Comments (63)

Comment author: RichardKennaway 03 September 2009 09:47:03AM *  5 points [-]

Does this sound familiar?

Yes. I see nothing here not already covered by this, this, and this.

Your final conclusion is like saying that the computation done by computers doesn't involve arithmetic. It's *flow of electric charge*. The charge flows around, then settles down in some stable point in the sea of possible distributions. ETA: On that point, see also this.

Comment author: Annoyance 04 September 2009 07:54:54PM -1 points [-]

Your final conclusion is like saying that [blah blah blah]

No, it's not. Associational processing can emulate logical thinking, but it's not restricted to it and will not normally produce it. Restrictions have to be added for logic to arise out of the sea of associations.

Comment author: RichardKennaway 04 September 2009 09:17:09PM 1 point [-]

No, it's not. Associational processing can emulate logical thinking, but it's not restricted to it and will not normally produce it. Restrictions have to be added for logic to arise out of the sea of associations.

In other words, we have to learn logic, we're not born with it. This is news?

Electric charge doesn't spontaneously do arithmetic either.

Comment author: byrnema 03 September 2009 03:33:40AM *  5 points [-]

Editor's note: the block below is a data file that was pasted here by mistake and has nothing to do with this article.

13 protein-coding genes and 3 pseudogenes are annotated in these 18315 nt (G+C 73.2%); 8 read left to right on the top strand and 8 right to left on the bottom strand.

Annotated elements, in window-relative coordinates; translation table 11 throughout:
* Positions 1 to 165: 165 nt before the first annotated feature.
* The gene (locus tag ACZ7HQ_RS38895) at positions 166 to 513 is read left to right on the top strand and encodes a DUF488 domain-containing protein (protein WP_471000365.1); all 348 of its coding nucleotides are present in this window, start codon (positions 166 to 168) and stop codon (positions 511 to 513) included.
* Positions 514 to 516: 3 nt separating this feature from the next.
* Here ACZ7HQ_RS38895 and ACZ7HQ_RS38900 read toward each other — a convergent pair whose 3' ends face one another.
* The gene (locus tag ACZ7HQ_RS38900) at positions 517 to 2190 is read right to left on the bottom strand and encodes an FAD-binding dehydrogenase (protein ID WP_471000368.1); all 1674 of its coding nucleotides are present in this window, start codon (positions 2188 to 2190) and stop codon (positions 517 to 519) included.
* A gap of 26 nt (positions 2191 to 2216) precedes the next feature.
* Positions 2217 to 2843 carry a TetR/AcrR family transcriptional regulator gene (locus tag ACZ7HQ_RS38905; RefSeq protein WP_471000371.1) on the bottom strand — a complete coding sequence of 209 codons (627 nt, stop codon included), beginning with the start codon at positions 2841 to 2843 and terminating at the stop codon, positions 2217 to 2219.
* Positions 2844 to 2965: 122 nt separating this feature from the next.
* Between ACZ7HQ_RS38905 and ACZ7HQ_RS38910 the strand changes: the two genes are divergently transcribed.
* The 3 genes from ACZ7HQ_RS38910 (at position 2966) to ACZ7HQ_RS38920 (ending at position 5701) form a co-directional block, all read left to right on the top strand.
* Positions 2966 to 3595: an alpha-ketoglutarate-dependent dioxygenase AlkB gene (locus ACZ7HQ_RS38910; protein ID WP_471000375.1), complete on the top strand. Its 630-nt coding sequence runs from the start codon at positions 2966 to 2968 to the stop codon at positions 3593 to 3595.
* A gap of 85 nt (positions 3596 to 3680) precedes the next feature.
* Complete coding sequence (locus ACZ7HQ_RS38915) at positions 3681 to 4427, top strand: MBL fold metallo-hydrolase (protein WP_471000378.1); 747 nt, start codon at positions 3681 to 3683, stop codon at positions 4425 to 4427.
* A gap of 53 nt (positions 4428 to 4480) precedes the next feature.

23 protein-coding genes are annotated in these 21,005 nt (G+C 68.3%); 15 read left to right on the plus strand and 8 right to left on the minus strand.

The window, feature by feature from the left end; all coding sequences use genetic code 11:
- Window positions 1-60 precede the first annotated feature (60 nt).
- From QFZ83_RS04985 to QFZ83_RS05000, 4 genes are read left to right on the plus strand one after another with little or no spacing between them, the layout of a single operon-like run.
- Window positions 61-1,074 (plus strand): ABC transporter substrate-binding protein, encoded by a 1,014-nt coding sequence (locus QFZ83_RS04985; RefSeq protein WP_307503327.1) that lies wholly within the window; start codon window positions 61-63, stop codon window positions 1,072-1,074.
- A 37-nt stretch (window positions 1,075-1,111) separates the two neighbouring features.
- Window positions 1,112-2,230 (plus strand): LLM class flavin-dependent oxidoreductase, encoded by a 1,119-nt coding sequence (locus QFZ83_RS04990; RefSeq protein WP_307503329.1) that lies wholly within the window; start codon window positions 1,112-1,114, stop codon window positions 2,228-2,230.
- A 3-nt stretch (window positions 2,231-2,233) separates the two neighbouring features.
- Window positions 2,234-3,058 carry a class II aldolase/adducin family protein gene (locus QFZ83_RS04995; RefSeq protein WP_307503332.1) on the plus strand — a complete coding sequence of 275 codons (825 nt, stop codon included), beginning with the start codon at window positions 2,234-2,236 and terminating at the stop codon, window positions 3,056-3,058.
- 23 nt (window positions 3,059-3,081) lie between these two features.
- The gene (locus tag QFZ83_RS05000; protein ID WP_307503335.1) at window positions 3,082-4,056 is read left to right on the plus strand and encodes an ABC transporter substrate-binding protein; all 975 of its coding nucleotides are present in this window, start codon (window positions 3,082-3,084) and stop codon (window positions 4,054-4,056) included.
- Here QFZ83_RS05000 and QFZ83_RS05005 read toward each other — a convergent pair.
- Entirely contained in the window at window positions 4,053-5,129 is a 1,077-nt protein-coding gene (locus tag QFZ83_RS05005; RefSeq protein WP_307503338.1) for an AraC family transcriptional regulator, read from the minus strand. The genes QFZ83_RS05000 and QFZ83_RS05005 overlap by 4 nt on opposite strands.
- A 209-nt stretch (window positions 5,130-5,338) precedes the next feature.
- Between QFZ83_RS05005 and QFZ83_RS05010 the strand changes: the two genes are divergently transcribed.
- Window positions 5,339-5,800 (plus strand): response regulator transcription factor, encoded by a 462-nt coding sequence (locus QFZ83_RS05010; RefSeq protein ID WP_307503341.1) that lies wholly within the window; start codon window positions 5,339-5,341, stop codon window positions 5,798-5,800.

People are convinced not only by the logical structure of an argument but the traits of the entities presenting it and the specific way in which the arguments are made.

[…]

Consider the implications for a while.

I know that the main stance here on LW is that we need to improve our thinking, and I completely agree with that, but in this comment I would like to make the following point: as humans, we actually are really good at thinking already. We’ve evolved a certain way of thinking, and it makes sense to think about why we think that way and why it works so well to think that way.

The way thought actually goes (before it is tamed via talking and writing) seems chaotic, undisciplined and opaque (or instead: organic, flexible and efficient). We have a model that transparent, linear logical thought is superior and more reliable, but I suspect this has more to do with the effectiveness of our communication than our thought process. (People who harness transparent, linear logical thought are better at communicating their ideas accurately.)

Whenever I think about something, I notice that a heuristic explanation will arrive first and that this heuristic answer is more reliable than any logical linear answer I subsequently come up with. Therefore, heuristic solution in hand, communication of ideas to myself or others becomes a problem of finding a linear logic that roughly fits the networked solution. (This could be criticized as trying to find an argument that fits the conclusion, but I think this is uncharitable. It is the uncertain process of approximating a complex multi-dimensional organic network with a static, linear causal chain.)